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Reference Book Review: Katz, P. (2002). Parsley, Peppers, Potatoes & Peas: A Cook's Companion for Handling, Using & Storing A Garden's Bounty. Gramercy Books: ISBN 0881791423
By Robin Rousu
November 9, 2002

Canning comfrey? Drying dandelions? Freezing figs? Preserving peaches? If so, you might want to turn to the latest edition of Pat Katz's reference for those fortunate people who cannot only grow a bounty of foodstuffs, but also have the time to prepare and preserve them.

More than 10 years of writing the Countryside Journal's food column and decades of personal experience in the garden and the kitchen have developed Katz into a capable conveyor of everything your grandmother knew and a little more. Her writing is simple and approachable, giving equal weight to both technical food safety issues and practical down-home advice.

The content of Katz's first book, 1988's The Craft of the Country Cook from A to Z, was reduced over medium heat to half the original volume in 1997 when Hartley & Marks published The Kitchen Gardener's Companion: An A-Z Encyclopedia for Using the Food That You Grow, which has been directly converted by Gramercy into the 2002 edition.

The book purports to contain "all the basics for the kitchen gardener, including canning, pickling, freezing and cooking, as well as a smattering of classic and unique recipes". Over 70 types of fruit and vegetables have their own entries. There are general sections on items including nuts and herbs and informative essays on nine major preparation methods. The featured edibles include all the apple and carrot mainstays of North American temperate gardens, many rarer garden products such as kohlrabi and quince, and some downright puzzlers, like seaweed. Everything I grow on my farm in northwest Washington was included, but gardeners from warmer climates might be disappointed with the omission of citrus fruits, avocados, and other fun-in-the-sun produce. In addition to the food entries, there are informative essays on nine major preparation methods.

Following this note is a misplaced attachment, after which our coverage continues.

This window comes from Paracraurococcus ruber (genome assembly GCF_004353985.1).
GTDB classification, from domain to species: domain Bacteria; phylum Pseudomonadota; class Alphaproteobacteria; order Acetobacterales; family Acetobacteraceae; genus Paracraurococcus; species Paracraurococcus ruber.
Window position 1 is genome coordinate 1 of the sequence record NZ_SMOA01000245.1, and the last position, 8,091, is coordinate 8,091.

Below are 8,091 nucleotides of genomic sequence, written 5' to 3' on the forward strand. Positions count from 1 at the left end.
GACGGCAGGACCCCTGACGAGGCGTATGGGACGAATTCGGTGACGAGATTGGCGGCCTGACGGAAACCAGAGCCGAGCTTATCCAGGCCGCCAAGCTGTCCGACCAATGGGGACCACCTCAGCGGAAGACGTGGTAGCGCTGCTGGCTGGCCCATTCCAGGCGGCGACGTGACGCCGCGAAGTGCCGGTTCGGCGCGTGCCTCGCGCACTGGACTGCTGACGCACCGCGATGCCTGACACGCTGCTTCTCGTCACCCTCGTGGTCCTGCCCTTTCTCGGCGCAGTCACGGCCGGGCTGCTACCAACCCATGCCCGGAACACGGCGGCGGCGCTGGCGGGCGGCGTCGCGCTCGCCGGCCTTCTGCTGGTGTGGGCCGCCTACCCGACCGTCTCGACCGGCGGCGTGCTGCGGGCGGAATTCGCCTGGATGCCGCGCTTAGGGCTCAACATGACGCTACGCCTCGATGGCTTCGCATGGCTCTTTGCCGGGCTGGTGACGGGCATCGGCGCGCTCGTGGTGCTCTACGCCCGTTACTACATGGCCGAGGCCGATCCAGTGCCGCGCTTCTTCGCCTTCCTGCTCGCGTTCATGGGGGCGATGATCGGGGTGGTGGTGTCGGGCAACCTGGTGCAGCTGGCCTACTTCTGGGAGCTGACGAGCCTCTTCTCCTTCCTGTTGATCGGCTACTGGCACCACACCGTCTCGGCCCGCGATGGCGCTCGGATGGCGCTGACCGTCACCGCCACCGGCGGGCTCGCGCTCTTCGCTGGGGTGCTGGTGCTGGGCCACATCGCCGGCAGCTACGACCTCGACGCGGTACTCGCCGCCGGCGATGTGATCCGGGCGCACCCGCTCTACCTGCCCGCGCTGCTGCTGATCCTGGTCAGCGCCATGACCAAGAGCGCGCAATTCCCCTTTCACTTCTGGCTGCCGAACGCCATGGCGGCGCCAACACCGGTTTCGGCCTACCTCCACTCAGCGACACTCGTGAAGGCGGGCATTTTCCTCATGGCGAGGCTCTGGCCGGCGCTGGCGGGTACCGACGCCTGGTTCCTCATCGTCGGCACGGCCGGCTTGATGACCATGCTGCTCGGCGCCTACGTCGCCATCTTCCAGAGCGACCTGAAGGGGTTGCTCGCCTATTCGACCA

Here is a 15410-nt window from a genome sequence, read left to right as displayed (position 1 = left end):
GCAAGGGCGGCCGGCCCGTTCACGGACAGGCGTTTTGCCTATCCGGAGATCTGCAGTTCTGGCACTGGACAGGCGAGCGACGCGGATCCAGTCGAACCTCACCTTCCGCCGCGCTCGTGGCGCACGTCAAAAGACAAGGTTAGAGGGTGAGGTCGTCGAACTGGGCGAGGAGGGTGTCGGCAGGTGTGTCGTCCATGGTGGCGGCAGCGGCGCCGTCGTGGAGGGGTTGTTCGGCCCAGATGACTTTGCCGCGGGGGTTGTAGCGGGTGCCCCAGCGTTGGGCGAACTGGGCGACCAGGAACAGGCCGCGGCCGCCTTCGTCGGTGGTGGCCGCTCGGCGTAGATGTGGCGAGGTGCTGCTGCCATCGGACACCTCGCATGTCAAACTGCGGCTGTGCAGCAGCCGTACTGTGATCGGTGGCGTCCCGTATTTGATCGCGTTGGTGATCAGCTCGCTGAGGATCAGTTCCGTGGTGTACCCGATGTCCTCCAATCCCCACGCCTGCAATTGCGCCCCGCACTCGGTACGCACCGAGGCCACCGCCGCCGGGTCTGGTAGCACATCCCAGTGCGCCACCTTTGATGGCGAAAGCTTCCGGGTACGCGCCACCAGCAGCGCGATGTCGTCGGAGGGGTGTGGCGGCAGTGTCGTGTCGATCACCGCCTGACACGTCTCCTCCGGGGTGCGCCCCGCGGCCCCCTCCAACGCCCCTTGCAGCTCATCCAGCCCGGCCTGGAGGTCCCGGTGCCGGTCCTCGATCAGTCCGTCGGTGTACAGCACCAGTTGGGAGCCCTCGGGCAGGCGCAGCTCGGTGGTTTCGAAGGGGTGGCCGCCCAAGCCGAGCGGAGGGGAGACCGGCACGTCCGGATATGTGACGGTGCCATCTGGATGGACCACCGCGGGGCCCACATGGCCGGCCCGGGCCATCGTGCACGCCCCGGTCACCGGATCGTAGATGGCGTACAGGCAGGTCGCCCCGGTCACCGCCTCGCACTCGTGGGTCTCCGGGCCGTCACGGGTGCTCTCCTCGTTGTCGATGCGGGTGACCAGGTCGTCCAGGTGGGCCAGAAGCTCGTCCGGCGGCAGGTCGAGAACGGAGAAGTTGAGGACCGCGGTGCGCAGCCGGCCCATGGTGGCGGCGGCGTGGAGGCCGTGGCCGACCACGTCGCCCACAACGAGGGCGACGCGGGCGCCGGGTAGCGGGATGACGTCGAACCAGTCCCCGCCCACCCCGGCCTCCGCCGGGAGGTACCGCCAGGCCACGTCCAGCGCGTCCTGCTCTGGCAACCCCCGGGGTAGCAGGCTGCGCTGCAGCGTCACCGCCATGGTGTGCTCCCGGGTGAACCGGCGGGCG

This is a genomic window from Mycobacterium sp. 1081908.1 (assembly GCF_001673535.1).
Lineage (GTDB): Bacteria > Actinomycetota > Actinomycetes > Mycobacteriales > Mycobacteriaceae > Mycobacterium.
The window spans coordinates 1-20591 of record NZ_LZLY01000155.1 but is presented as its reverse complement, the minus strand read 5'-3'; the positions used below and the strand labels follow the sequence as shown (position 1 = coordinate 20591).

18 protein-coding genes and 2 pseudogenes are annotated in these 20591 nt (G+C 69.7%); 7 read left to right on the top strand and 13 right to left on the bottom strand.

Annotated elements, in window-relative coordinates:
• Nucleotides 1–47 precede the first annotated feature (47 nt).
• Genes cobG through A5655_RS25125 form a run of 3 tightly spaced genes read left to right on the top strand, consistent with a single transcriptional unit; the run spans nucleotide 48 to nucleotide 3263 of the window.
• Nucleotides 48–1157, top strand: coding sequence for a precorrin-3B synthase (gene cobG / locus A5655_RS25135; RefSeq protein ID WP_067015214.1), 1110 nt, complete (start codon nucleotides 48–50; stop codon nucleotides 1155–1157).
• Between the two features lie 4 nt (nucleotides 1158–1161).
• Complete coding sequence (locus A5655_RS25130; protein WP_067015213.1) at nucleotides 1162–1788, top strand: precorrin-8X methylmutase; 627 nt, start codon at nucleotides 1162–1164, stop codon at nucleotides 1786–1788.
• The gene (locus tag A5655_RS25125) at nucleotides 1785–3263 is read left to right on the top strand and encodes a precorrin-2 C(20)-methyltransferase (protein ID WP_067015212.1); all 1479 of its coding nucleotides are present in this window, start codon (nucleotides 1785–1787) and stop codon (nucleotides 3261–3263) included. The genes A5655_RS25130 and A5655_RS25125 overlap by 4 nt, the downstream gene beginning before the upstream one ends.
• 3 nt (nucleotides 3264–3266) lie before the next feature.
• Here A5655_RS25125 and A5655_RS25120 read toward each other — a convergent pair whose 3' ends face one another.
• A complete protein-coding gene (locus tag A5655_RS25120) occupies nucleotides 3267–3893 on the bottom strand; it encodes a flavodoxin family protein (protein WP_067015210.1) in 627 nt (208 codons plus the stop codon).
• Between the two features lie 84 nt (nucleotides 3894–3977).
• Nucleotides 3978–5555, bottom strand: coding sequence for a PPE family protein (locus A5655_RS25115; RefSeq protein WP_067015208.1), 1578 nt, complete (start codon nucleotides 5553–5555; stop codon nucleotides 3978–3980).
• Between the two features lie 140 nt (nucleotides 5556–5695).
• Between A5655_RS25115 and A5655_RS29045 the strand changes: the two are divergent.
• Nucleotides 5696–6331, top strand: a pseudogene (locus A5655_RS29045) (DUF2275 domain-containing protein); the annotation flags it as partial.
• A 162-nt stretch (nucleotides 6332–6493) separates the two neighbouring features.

All of the content is organized alphabetically, which works well for the fruits and vegetables, but is a questionable format for the essays on broader topics such as canning, which is sandwiched uncomfortably between cabbage and carrots. The table of contents is handy for someone new to the book, if a trifle redundant for the seasoned user due to the alphabetical content. The index of recipes and food ideas is a useful addition for the cook who does not want to have to browse the entire apple section to find the apple beer instructions. The subject index is inconsistent; looking up "cold storage" leads you to the main essay on this preservation method, as well as the apples and cabbage entries, but does not mention the four paragraphs on cold storage in the potato entry. Cross-references within the text, however, are delightfully plentiful.

The length of entries for individual fruits and vegetables ranges from 2970 words on the common and useful "Corn, Dry", to 495 words for "Swiss Chard". "Canning" merits 6930 words while "Steam Cooking" is covered in 1485 words. Contents of entries vary widely depending on the nature of the crop. Usually included is vague information on different varieties, as well as details on handling, canning, freezing, drying, and a smattering of recipes and ideas for use. I found the essays on preparation methods to be very practical overviews for both novice and experienced gardener cooks. The canning section, for example, goes into detail on canning methods, equipment, temperatures, times, concerns such as botulism, and has a brief list of references.

The print is as large as a cucumber seed, the lines are well spaced, and font variations are used judiciously, which makes for easy reading of the main text. The large subject title on the upper outside edge of each page directly above the page number facilitates quick location of each entry. Illustrations are minimal: Two small line drawings of leaves are repeated throughout the work for decoration and 10 black and white explanatory diagrams are used. Unfortunately, each essay has a considerable portion of its content presented in a continuous series of sidebars throughout its section and occasionally starting in the previous section and continuing into the following section. This is highly distracting, makes for a much less attractive page, creates unnecessary difficulties while trying to find specific information, and forces the reader to follow two streams of text at once, which is frustrating enough to make you want to crawl into a root cellar and hide.

This book contains a plentitude of practical information, sensibly broaching the divide between gardening and cooking references, but is redundant if either of Katz's previous titles is owned. Despite the flaws in presentation and organization, this is a valuable source of information for both the urban pea patch crowd and people with 27 acres and a lot of time on their hands.

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